The UConn women’s basketball team’s road to a fifth-straight national championship resumes Monday in Storrs. After a 116-55 dismantling of No. 16 Albany Saturday afternoon, the Huskies take on No. 8 Syracuse Monday night at 6:30 p.m. at Gampel Pavilion in a rematch of last year’s national championship game. Daily Campus Sports Editor Dan Madigan reached out to Tomer Langer, Sports Editor of The Daily Orange – the independent student newspaper of Syracuse, New York – to get an in depth look at this year’s Orange team and their matchup against undefeated UConn.
Madigan: UConn and Syracuse last met in last year’s national championship game, with the Orange losing 82-51. Has last year’s success and title game loss been a motivating factor for this year’s team?
Langer: From what the players and coach Quentin Hillsman has said, it’s not specifically last year’s loss to UConn as much as last year’s tournament run. Before last year, Syracuse had never made it to a Sweet 16, and then it goes on the incredible run to the national title game. The goal this year has been to prove that run wasn’t a fluke. Obviously, they weren’t happy with the loss and would love a chance to beat UConn, but I think it’s bigger than just that game. One interesting little nugget is that, as of the start of this season back in November, star point guard Alexis Peterson hadn’t watched back the national championship loss.
M: What is the biggest difference between last year’s Syracuse team and this year’s squad?
L: The depth. Last year’s Syracuse team had a nine-player rotation it could go to, and relied on its bench a lot. That’s big for a team that presses all 40 minutes and uses a lot of energy consistently pushing the pace of play. It hasn’t hurt Syracuse too much this year, but those additional resources could help an SU team that’ll need everything on Monday. But, at the same time, SU’s two best players (Alexis Peterson and Brittney Sykes) are better than they were a year ago. So if anything, this year’s team can still score a lot, it’s just been more reliant on its top players. But the style (press all game, try and create turnovers and shoot a lot of threes) is the same.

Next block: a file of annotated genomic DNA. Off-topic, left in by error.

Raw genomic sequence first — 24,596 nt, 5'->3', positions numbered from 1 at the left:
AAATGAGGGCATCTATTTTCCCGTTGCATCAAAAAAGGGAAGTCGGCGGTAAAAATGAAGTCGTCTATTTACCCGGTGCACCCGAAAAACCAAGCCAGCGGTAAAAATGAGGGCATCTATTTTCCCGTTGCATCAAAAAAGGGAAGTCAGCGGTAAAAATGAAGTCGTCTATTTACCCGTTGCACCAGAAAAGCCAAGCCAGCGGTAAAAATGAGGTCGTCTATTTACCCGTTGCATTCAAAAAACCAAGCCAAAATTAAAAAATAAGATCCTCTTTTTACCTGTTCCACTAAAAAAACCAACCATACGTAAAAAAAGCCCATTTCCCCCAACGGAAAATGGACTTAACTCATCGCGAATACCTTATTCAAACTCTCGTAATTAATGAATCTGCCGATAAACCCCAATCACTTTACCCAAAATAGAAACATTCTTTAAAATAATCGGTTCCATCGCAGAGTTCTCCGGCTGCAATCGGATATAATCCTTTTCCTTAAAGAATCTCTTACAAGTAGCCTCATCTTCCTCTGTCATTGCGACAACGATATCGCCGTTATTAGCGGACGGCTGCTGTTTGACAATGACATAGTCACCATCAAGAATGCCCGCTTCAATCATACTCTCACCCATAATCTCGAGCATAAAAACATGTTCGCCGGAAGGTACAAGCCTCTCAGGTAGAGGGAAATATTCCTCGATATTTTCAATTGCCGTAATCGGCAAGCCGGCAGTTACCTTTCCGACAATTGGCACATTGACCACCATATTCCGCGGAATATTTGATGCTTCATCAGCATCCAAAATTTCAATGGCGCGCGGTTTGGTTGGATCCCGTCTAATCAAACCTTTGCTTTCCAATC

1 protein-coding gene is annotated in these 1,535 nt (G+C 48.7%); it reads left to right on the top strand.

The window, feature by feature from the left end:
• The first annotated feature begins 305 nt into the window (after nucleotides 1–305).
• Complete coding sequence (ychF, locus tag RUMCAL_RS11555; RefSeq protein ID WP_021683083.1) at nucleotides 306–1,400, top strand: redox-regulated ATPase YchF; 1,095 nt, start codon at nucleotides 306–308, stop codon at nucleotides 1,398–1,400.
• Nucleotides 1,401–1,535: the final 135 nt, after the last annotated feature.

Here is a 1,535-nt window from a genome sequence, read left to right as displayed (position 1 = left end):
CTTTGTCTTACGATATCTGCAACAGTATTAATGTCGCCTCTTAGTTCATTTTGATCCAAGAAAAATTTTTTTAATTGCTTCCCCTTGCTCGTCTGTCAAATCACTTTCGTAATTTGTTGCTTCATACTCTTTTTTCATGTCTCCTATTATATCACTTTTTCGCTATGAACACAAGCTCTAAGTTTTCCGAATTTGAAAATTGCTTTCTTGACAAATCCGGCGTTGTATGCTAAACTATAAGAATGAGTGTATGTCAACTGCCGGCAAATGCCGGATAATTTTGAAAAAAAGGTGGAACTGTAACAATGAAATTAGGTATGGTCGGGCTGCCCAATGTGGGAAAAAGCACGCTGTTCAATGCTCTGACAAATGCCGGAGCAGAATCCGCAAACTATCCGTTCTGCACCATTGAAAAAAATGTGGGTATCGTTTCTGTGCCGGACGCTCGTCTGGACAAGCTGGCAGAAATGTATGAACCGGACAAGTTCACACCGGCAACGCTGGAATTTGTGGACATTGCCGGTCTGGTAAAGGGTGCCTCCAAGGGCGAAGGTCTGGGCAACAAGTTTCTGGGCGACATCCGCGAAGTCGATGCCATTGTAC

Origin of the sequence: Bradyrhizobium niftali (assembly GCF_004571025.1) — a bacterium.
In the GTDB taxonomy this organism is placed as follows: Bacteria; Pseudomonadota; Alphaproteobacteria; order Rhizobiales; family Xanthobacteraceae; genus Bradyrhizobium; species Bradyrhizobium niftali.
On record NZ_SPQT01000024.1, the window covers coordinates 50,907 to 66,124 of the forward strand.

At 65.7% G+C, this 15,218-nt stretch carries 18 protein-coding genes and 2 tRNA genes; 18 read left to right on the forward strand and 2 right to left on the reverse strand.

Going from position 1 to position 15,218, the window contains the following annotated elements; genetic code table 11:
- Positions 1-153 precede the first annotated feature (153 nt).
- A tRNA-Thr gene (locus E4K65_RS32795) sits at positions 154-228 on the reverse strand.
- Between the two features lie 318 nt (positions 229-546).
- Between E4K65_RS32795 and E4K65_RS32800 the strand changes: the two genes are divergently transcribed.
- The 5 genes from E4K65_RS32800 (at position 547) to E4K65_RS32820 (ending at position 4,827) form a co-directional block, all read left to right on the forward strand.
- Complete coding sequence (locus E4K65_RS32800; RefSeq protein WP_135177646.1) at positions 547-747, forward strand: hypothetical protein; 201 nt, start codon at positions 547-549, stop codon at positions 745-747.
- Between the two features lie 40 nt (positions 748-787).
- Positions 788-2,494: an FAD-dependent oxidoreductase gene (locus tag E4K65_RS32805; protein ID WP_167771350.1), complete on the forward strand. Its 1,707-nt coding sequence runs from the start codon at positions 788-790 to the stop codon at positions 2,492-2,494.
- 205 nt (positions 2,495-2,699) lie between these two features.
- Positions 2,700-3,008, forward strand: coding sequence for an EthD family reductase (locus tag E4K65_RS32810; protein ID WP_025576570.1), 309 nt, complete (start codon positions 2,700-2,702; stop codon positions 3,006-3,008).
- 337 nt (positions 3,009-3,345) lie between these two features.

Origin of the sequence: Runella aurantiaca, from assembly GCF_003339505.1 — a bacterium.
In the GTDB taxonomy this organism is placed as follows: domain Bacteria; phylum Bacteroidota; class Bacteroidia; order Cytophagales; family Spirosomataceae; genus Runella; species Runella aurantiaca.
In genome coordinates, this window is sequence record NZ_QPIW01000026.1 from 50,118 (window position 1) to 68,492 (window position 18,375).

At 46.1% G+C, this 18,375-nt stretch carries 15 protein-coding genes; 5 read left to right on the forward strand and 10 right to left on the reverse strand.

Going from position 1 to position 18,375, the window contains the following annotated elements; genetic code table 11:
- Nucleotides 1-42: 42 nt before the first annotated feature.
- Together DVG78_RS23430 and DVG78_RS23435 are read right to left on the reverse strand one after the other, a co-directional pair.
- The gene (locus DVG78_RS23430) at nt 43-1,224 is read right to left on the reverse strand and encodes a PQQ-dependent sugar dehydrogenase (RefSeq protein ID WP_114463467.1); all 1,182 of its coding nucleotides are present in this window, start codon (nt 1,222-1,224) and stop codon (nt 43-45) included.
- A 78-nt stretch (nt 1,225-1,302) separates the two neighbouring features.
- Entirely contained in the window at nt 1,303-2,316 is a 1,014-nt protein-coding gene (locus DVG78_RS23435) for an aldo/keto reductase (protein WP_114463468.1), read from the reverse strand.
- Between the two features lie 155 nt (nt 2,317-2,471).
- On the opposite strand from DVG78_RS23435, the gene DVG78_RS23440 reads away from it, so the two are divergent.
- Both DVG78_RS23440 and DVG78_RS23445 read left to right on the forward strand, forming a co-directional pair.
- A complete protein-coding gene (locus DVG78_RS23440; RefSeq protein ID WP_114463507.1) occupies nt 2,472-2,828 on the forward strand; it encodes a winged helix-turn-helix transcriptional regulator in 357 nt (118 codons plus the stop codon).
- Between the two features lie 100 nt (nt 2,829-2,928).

M: Alexis Peterson is one of the most dynamic scoring and passing threats in the country. Is this team completely dependent on her contributing night in and night out, or are there other players that can carry the scoring load?
L: Well, first and foremost, Brittney Sykes could carry the scoring load just as well. Sykes averages just four fewer points than Peterson and is also another dynamic scorer, especially with the 3-point shot she added to her game this year. The question for the team all year has been finding a third scorer to supplement those two. Against Iowa State on Saturday, that was Gabby Cooper who hit eight threes for a season-high 24 points. Cooper and Sykes combined for 36 first-half points yesterday and it was interesting to see, because it was one of the few times that Peterson just ran the offense more than looking, and needing, to score herself. But overall, for most of the season, it’s been both Peterson and Sykes shouldering the load.
M: What is the Orange’s biggest weakness, and conversely, what has to happen on Syracuse’s end in order to have a chance at upsetting UConn?
L: The Orange’s two biggest weakness are probably its lack of solid depth and, at times, its rebounding. As I mentioned before, there have been times this year when SU needed another scoring option and didn’t get it. I think the game that can tell us the most about this upcoming matchup is when SU played Notre Dame, another terrific team, one month ago. Syracuse, which lost rather badly to UND twice last year, led for three quarters and was playing fantastic basketball. It collapsed in the fourth quarter, and part of that came by allowing eight offensive rebounds in the frame, including five in the last four minutes. For SU to be able to win tomorrow, it’ll need a third, and maybe fourth scorer to emerge, its stellar backcourt will need to play up to par and it’ll have to be limit UConn’s possessions. Much easier said than done.